There’s a lot to be said for community colleges. Yes, they offer financial savings, but the benefits go well beyond the bank.
But before we discuss what community colleges offer students, mentioning the cost remains a must. According to WalletHub, during the 2020-2021 academic year, tuition and fees for full-time, in-state public community college enrollment were around $3,770 per year. Four-year tuition at a public four-year school averaged $10,560 per year, and at a four-year private school averaged $37,650 per year.
Community colleges offer students myriad other benefits. Students who change majors or are undecided in their first years of higher education can explore their interests at a more affordable tuition rate and with flexible schedules that are often easier for those with personal or professional obligations.
Students can establish personal connections with and usually have more access to faculty–connections that extend well beyond a semester and that could help students grow professionally in their local area.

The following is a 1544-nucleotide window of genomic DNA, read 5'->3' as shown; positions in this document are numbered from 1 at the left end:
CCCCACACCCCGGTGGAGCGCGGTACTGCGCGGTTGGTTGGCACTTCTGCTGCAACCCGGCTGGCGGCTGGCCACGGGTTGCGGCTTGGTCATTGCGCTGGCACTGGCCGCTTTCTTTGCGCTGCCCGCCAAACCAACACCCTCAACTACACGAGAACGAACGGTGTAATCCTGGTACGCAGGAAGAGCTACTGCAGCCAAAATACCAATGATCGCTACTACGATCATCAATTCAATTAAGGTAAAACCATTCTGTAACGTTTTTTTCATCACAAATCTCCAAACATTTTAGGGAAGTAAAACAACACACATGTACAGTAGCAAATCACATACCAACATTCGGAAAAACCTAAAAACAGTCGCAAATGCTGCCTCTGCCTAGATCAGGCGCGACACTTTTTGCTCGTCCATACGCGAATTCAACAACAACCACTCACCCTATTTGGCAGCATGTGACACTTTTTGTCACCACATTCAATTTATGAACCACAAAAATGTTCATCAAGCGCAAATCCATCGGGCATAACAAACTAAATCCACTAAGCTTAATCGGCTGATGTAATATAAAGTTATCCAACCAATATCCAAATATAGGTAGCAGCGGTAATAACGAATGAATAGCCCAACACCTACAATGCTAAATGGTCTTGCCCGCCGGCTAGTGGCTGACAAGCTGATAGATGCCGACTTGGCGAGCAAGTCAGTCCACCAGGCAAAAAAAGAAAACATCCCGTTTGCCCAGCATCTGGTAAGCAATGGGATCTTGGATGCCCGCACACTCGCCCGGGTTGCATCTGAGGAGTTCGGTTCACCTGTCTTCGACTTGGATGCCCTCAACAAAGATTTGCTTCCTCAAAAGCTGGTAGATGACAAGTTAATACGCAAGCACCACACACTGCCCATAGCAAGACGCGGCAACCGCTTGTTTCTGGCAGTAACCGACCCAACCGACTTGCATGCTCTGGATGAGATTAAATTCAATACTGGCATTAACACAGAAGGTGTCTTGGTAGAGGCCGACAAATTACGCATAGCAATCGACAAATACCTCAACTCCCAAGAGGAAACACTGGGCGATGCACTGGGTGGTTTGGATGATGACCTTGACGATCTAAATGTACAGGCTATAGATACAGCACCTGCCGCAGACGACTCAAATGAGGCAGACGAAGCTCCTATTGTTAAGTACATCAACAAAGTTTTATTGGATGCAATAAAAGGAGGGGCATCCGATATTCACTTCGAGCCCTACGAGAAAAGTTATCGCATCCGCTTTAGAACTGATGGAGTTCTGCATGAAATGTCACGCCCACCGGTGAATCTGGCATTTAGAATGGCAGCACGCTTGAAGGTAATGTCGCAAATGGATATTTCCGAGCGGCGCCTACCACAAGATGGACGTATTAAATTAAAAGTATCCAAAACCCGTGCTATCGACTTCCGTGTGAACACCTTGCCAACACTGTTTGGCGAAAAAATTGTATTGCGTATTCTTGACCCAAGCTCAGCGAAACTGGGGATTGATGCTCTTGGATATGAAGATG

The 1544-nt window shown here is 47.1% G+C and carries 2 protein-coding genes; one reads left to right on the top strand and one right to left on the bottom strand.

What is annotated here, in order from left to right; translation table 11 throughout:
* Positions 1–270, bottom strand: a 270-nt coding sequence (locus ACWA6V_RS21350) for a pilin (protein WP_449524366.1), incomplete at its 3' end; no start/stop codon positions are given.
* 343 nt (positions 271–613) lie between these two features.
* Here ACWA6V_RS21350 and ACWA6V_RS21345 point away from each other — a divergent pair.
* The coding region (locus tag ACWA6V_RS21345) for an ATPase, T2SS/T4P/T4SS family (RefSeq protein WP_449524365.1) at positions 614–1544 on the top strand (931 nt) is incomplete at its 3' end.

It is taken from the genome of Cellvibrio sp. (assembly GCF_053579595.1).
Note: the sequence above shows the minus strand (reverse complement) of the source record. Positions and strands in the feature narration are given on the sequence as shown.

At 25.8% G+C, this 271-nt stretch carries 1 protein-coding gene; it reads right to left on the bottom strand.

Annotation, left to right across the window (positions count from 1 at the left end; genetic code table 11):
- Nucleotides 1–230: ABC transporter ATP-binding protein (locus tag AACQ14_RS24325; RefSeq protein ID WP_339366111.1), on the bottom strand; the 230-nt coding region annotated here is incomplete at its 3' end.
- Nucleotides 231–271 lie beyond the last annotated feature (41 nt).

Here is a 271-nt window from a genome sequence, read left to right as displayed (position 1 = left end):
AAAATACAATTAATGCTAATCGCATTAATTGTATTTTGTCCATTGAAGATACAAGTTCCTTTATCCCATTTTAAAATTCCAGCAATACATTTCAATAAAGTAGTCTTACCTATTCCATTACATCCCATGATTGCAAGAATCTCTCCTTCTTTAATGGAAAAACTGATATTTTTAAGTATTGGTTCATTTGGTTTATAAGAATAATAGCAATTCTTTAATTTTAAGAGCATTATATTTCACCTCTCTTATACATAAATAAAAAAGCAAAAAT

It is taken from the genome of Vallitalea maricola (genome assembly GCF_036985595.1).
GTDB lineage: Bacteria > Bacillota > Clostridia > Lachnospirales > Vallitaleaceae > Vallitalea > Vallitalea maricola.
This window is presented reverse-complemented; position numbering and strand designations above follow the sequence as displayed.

What’s more, community colleges are hotbeds of innovation. New concepts, programs, and initiatives are often launched in a smaller arena before they’re scaled up at larger institutions.
So, where are the best community colleges? Check out WalletHub’s latest detailed ranking, with the top 10 listed here:
1. State Technical College of Missouri (MO)
2. College of San Mateo (CA)
3. Saddleback College (CA)
4. Butte College (CA)
5. Santa Fe Community College (NM)
6. Arkansas State University-Mountain Home (AR)
7. Kauai Community College (HI)
8. Ohlone College (CA)
9. Northwest Iowa Community College (IA)
10. Los Angeles Pierce College (CA)
States with the best community college systems include:
5. New Mexico
7. North Dakota
9. South Dakota
10. New York
WalletHub also asked a panel of experts about where community colleges are headed and how to best support them. Questions include (click here for all questions and experts):
1. Do you think that making community college tuition-free will increase enrollment and graduation rates?
2. What can policymakers do to improve the quality of education and training at community colleges and the career prospects of graduates?
3. Should community colleges focus more on preparing graduates for the workforce through career and technical education or on preparing graduates to move to a four-year college?
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